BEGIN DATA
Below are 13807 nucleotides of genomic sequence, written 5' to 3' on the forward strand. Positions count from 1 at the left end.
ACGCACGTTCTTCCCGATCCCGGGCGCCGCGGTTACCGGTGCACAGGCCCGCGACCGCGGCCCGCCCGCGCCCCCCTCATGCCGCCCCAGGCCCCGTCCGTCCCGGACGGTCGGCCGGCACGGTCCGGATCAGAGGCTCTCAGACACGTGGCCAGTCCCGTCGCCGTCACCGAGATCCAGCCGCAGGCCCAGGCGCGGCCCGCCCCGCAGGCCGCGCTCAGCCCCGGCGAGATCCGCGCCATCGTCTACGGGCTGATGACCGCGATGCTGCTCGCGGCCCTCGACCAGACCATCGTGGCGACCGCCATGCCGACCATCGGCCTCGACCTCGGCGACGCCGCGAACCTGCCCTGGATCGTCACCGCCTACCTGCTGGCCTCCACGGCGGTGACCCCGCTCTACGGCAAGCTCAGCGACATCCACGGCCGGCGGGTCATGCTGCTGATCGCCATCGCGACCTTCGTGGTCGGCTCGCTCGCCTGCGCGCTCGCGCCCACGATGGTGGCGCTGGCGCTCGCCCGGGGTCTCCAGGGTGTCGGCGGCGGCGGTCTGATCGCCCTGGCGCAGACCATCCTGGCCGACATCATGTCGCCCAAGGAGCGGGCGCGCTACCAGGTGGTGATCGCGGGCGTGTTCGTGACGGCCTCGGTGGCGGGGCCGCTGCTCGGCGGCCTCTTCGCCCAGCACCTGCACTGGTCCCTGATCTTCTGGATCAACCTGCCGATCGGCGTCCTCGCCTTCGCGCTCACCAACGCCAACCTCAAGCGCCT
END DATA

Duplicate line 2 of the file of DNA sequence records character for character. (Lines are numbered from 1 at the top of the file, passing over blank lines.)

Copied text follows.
ACGCACGTTCTTCCCGATCCCGGGCGCCGCGGTTACCGGTGCACAGGCCCGCGACCGCGGCCCGCCCGCGCCCCCCTCATGCCGCCCCAGGCCCCGTCCGTCCCGGACGGTCGGCCGGCACGGTCCGGATCAGAGGCTCTCAGACACGTGGCCAGTCCCGTCGCCGTCACCGAGATCCAGCCGCAGGCCCAGGCGCGGCCCGCCCCGCAGGCCGCGCTCAGCCCCGGCGAGATCCGCGCCATCGTCTACGGGCTGATGACCGCGATGCTGCTCGCGGCCCTCGACCAGACCATCGTGGCGACCGCCATGCCGACCATCGGCCTCGACCTCGGCGACGCCGCGAACCTGCCCTGGATCGTCACCGCCTACCTGCTGGCCTCCACGGCGGTGACCCCGCTCTACGGCAAGCTCAGCGACATCCACGGCCGGCGGGTCATGCTGCTGATCGCCATCGCGACCTTCGTGGTCGGCTCGCTCGCCTGCGCGCTCGCGCCCACGATGGTGGCGCTGGCGCTCGCCCGGGGTCTCCAGGGTGTCGGCGGCGGCGGTCTGATCGCCCTGGCGCAGACCATCCTGGCCGACATCATGTCGCCCAAGGAGCGGGCGCGCTACCAGGTGGTGATCGCGGGCGTGTTCGTGACGGCCTCGGTGGCGGGGCCGCTGCTCGGCGGCCTCTTCGCCCAGCACCTGCACTGGTCCCTGATCTTCTGGATCAACCTGCCGATCGGCGTCCTCGCCTTCGCGCTCACCAACGCCAACCTCAAGCGCCT